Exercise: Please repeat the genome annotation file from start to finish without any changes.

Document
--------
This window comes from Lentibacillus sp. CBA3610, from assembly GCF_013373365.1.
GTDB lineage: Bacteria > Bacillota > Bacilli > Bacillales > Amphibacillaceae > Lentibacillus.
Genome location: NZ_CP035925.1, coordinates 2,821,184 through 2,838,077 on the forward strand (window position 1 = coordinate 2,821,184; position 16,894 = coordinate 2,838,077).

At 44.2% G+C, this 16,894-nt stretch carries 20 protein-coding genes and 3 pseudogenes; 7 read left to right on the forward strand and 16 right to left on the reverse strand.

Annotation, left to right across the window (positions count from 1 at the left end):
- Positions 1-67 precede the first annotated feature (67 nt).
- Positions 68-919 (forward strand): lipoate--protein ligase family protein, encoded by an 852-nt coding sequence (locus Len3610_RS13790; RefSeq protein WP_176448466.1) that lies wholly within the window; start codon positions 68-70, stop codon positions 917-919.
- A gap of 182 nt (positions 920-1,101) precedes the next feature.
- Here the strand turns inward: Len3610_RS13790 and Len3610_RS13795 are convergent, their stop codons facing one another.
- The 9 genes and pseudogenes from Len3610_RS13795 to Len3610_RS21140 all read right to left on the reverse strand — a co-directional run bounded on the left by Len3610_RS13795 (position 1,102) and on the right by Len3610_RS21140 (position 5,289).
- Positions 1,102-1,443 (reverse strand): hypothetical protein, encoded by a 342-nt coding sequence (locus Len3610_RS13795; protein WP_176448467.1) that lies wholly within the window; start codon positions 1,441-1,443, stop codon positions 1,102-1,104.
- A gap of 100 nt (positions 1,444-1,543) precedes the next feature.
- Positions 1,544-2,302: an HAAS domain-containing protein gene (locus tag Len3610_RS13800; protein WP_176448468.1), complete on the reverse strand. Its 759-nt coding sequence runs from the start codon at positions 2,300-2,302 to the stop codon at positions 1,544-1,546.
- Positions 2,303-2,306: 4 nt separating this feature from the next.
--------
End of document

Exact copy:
This window comes from Lentibacillus sp. CBA3610, from assembly GCF_013373365.1.
GTDB lineage: Bacteria > Bacillota > Bacilli > Bacillales > Amphibacillaceae > Lentibacillus.
Genome location: NZ_CP035925.1, coordinates 2,821,184 through 2,838,077 on the forward strand (window position 1 = coordinate 2,821,184; position 16,894 = coordinate 2,838,077).

At 44.2% G+C, this 16,894-nt stretch carries 20 protein-coding genes and 3 pseudogenes; 7 read left to right on the forward strand and 16 right to left on the reverse strand.

Annotation, left to right across the window (positions count from 1 at the left end):
- Positions 1-67 precede the first annotated feature (67 nt).
- Positions 68-919 (forward strand): lipoate--protein ligase family protein, encoded by an 852-nt coding sequence (locus Len3610_RS13790; RefSeq protein WP_176448466.1) that lies wholly within the window; start codon positions 68-70, stop codon positions 917-919.
- A gap of 182 nt (positions 920-1,101) precedes the next feature.
- Here the strand turns inward: Len3610_RS13790 and Len3610_RS13795 are convergent, their stop codons facing one another.
- The 9 genes and pseudogenes from Len3610_RS13795 to Len3610_RS21140 all read right to left on the reverse strand — a co-directional run bounded on the left by Len3610_RS13795 (position 1,102) and on the right by Len3610_RS21140 (position 5,289).
- Positions 1,102-1,443 (reverse strand): hypothetical protein, encoded by a 342-nt coding sequence (locus Len3610_RS13795; protein WP_176448467.1) that lies wholly within the window; start codon positions 1,441-1,443, stop codon positions 1,102-1,104.
- A gap of 100 nt (positions 1,444-1,543) precedes the next feature.
- Positions 1,544-2,302: an HAAS domain-containing protein gene (locus tag Len3610_RS13800; protein WP_176448468.1), complete on the reverse strand. Its 759-nt coding sequence runs from the start codon at positions 2,300-2,302 to the stop codon at positions 1,544-1,546.
- Positions 2,303-2,306: 4 nt separating this feature from the next.